An Illness At The Heart Of The Church

by Tim Leeson March 21, 2019 A

There is an illness at the heart of the church. The main symptom is an unhealthy and obsessive fascination with gender and sexuality. Try as we might to be inclusive and tolerant, we seem to be incapable of getting past an infantile fixation on people’s private bits and what they do with them.

The past few years have seen a few apparently positive conversations about same-sex relationships: an apology from the Archbishop of Canterbury to the LGBT community for “the hurt and pain they have experienced by the Anglican Communion over the years” (Davies & Schjonberg, 2016), efforts to tackle LGBT bullying in church schools (Khomami, 2017), and just last week, the publishing of pastoral principles for welcoming LGBT people (Church of England, 2019). It looked for a moment there like the illness was in remission.

Then, this week, it flared up again. The Lambeth Conference website was promoting the 2020 conference. The theme for the conference is “God’s Church for God’s World: walking, listening and witnessing together” (Lambeth Conference, 2019). The front page on the website read:

The Archbishop of Canterbury, Justin Welby, is sending personal invitations to every eligible bishop and spouse (excluding same-sex spouses) and is looking forward immensely to hosting them.

Because the problematic bit was an active link, it was actually underlined. Walking, listening and witnessing together, unless you’re gay.

After a predictable public outcry, they changed the text, so that it now reads, “every eligible bishop and spouse”. Knowing what the word ‘eligible’ means in this context means that the sting has not been removed.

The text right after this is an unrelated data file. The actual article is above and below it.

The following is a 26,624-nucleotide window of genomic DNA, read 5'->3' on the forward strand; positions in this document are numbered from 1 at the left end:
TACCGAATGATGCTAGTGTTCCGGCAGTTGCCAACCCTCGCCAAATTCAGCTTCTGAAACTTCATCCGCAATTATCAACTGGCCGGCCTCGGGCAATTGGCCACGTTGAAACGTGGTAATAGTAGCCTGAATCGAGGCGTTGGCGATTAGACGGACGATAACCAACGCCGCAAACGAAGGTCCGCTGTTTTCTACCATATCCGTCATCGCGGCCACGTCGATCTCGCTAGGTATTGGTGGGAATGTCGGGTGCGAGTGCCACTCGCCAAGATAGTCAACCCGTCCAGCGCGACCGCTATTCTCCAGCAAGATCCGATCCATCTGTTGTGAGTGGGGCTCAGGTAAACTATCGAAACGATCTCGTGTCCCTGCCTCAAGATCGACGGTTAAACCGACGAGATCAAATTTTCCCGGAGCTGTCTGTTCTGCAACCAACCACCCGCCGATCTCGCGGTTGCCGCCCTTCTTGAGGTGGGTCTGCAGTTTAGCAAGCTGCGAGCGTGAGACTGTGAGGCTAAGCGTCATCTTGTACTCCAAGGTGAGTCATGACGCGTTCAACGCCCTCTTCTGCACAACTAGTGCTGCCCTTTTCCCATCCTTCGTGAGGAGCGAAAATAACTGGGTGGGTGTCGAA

Of course, there are those who are more interested in religion than in humanity who will defend the original statement. I’m kind of surprised the Archbishop Cranmer blog hasn’t yet posted anything explaining why they should have kept the statement as it was because freedom of speech. I’m told that if the conference didn’t exclude people on grounds of their sexuality, then certain bishops would boycott the conference, and that would be a shame. In other words, we’d better be homophobic, otherwise the homophobes would be unhappy.

Whatever nice things we say, however many reports we produce supporting inclusive practice, we’re still sick. We still hurt people whose ideas about sexuality don’t conform to our post-war, middle-class, repressed ideals. We tell people (in our actions, when not our words), that if they don’t feel guilty about sex then something’s wrong with them, instead of recognising that there is something wrong with us. Munchausen syndrome by proxy.

In his amazing critique of youth ministry, Allan Clyne (2015) wrote that there is a Christian subculture which “turns young people into consumers, … keeps young people childlike and isolates them from the perceived dangers of a forbidding outside culture as well as appearing to excluding ‘undesirable’ young people from its groups” (p.35).

Is it any wonder, considering what our parents are up to? They fuck you up, your mum and dad.

I have the sickness. I am a product of the Christianized sub-culture. I have a persistent and eroding sense of shame about sex, rooted in years of teaching that sex was something bad. Through study, therapy and contact with people who don’t have the sickness, my ideas about human sexuality have changed, but the emotional baggage is still there with me.